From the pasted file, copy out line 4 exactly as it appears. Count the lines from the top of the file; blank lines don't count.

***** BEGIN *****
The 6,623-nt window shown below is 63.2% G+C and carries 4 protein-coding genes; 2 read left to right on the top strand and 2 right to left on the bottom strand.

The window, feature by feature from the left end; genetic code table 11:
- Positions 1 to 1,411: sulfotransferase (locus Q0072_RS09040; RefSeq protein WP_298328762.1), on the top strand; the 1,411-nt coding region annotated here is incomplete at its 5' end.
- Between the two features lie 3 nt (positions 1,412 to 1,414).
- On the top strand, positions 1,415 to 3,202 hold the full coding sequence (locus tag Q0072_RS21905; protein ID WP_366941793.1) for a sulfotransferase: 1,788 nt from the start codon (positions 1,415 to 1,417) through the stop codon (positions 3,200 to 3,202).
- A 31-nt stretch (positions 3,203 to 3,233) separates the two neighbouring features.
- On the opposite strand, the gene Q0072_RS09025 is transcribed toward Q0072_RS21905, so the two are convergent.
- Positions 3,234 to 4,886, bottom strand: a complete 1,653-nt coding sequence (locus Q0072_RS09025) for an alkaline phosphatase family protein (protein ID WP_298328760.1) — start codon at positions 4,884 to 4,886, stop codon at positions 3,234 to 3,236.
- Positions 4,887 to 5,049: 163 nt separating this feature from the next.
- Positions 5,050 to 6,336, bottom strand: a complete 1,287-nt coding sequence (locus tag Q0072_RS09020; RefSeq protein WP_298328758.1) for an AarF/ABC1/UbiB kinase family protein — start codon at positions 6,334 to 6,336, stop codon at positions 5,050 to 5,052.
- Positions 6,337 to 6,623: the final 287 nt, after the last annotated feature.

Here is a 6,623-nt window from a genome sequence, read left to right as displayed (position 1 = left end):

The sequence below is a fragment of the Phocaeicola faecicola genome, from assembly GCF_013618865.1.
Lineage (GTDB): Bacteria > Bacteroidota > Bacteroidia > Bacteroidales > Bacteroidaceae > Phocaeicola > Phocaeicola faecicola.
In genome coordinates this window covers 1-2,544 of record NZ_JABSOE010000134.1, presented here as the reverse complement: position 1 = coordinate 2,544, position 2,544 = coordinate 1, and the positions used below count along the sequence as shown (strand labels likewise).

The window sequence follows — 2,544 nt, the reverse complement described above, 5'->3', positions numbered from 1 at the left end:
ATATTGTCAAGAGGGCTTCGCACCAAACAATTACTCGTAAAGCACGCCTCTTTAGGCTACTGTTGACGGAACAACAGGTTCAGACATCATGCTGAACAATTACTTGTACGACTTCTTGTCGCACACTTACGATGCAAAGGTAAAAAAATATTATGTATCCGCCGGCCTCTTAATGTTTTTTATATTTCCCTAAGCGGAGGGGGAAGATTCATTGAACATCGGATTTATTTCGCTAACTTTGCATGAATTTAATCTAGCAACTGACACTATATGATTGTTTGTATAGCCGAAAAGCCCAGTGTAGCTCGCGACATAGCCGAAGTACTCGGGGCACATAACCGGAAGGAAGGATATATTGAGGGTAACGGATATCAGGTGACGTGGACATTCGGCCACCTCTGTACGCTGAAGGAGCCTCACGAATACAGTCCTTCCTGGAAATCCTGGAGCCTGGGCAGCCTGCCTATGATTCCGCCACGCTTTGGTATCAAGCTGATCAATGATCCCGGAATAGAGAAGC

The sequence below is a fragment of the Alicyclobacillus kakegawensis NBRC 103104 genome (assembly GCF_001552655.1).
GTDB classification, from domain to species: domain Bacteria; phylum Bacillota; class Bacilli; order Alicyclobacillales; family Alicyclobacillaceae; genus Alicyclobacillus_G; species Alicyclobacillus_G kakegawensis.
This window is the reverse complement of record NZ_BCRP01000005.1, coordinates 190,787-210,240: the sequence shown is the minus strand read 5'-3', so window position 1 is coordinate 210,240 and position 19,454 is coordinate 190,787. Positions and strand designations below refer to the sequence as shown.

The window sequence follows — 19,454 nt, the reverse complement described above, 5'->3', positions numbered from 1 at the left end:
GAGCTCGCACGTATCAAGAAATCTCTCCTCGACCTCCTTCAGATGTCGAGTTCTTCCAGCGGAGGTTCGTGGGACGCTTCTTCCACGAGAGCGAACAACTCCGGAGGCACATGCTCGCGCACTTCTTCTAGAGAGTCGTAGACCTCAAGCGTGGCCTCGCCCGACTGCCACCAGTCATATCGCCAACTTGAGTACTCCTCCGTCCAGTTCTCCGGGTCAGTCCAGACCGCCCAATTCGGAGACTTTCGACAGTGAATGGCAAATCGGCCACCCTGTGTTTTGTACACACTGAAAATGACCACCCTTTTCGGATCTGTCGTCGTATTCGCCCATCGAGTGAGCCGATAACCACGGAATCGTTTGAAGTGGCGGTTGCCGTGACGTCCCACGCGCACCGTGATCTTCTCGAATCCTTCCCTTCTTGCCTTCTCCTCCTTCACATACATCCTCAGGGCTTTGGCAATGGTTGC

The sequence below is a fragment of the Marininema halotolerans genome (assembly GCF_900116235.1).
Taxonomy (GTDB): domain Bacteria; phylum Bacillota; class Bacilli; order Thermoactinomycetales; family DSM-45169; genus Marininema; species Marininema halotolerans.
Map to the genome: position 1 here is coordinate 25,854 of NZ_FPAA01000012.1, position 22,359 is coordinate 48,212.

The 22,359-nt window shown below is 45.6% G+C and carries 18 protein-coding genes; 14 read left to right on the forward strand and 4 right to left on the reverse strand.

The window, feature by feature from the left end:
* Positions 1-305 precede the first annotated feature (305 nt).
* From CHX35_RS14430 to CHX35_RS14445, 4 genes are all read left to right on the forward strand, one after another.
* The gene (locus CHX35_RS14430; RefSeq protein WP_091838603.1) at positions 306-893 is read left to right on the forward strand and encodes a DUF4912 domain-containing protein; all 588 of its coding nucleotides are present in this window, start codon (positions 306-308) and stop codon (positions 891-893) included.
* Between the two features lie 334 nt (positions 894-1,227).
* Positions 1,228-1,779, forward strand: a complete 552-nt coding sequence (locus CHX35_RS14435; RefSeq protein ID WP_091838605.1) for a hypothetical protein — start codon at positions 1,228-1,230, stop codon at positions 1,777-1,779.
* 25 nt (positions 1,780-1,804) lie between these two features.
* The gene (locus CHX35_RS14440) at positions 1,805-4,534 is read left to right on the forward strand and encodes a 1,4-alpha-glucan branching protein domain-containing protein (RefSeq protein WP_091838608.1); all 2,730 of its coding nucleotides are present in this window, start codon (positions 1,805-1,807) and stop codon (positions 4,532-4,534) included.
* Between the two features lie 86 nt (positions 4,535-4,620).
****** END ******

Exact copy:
- Between the two features lie 3 nt (positions 1,412 to 1,414).